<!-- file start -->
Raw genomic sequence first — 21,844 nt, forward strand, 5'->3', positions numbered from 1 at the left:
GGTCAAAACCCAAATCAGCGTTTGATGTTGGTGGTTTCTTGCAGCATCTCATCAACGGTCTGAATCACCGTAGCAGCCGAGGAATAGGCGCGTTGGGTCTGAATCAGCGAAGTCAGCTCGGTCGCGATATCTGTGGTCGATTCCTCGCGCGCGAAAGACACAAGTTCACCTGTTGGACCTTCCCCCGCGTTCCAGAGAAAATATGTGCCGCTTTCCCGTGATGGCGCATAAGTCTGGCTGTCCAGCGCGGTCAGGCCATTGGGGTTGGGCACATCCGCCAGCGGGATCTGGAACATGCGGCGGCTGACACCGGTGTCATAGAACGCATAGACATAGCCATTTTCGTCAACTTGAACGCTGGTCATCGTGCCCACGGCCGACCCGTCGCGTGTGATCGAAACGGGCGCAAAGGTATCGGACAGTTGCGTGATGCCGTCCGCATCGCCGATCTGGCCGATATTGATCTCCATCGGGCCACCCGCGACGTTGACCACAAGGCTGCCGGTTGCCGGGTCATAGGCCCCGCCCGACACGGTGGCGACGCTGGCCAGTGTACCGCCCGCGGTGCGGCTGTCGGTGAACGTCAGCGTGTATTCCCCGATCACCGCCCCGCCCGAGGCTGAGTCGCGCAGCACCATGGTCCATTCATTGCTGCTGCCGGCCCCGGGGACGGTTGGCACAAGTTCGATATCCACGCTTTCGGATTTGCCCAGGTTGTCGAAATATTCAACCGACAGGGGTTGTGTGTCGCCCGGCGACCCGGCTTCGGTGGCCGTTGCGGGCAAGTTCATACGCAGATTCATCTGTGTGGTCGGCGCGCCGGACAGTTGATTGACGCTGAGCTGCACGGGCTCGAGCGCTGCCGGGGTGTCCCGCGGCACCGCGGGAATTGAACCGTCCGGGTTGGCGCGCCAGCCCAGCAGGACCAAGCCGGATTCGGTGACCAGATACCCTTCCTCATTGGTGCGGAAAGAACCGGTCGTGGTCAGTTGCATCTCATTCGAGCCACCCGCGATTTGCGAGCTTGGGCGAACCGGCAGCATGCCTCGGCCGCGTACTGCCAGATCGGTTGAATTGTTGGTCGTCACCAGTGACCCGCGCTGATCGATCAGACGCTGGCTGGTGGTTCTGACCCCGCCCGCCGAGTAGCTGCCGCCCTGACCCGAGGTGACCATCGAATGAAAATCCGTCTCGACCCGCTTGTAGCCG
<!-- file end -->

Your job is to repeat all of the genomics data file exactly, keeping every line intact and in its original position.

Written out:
Raw genomic sequence first — 21,844 nt, forward strand, 5'->3', positions numbered from 1 at the left:
GGTCAAAACCCAAATCAGCGTTTGATGTTGGTGGTTTCTTGCAGCATCTCATCAACGGTCTGAATCACCGTAGCAGCCGAGGAATAGGCGCGTTGGGTCTGAATCAGCGAAGTCAGCTCGGTCGCGATATCTGTGGTCGATTCCTCGCGCGCGAAAGACACAAGTTCACCTGTTGGACCTTCCCCCGCGTTCCAGAGAAAATATGTGCCGCTTTCCCGTGATGGCGCATAAGTCTGGCTGTCCAGCGCGGTCAGGCCATTGGGGTTGGGCACATCCGCCAGCGGGATCTGGAACATGCGGCGGCTGACACCGGTGTCATAGAACGCATAGACATAGCCATTTTCGTCAACTTGAACGCTGGTCATCGTGCCCACGGCCGACCCGTCGCGTGTGATCGAAACGGGCGCAAAGGTATCGGACAGTTGCGTGATGCCGTCCGCATCGCCGATCTGGCCGATATTGATCTCCATCGGGCCACCCGCGACGTTGACCACAAGGCTGCCGGTTGCCGGGTCATAGGCCCCGCCCGACACGGTGGCGACGCTGGCCAGTGTACCGCCCGCGGTGCGGCTGTCGGTGAACGTCAGCGTGTATTCCCCGATCACCGCCCCGCCCGAGGCTGAGTCGCGCAGCACCATGGTCCATTCATTGCTGCTGCCGGCCCCGGGGACGGTTGGCACAAGTTCGATATCCACGCTTTCGGATTTGCCCAGGTTGTCGAAATATTCAACCGACAGGGGTTGTGTGTCGCCCGGCGACCCGGCTTCGGTGGCCGTTGCGGGCAAGTTCATACGCAGATTCATCTGTGTGGTCGGCGCGCCGGACAGTTGATTGACGCTGAGCTGCACGGGCTCGAGCGCTGCCGGGGTGTCCCGCGGCACCGCGGGAATTGAACCGTCCGGGTTGGCGCGCCAGCCCAGCAGGACCAAGCCGGATTCGGTGACCAGATACCCTTCCTCATTGGTGCGGAAAGAACCGGTCGTGGTCAGTTGCATCTCATTCGAGCCACCCGCGATTTGCGAGCTTGGGCGAACCGGCAGCATGCCTCGGCCGCGTACTGCCAGATCGGTTGAATTGTTGGTCGTCACCAGTGACCCGCGCTGATCGATCAGACGCTGGCTGGTGGTTCTGACCCCGCCCGCCGAGTAGCTGCCGCCCTGACCCGAGGTGACCATCGAATGAAAATCCGTCTCGACCCGCTTGTAGCCG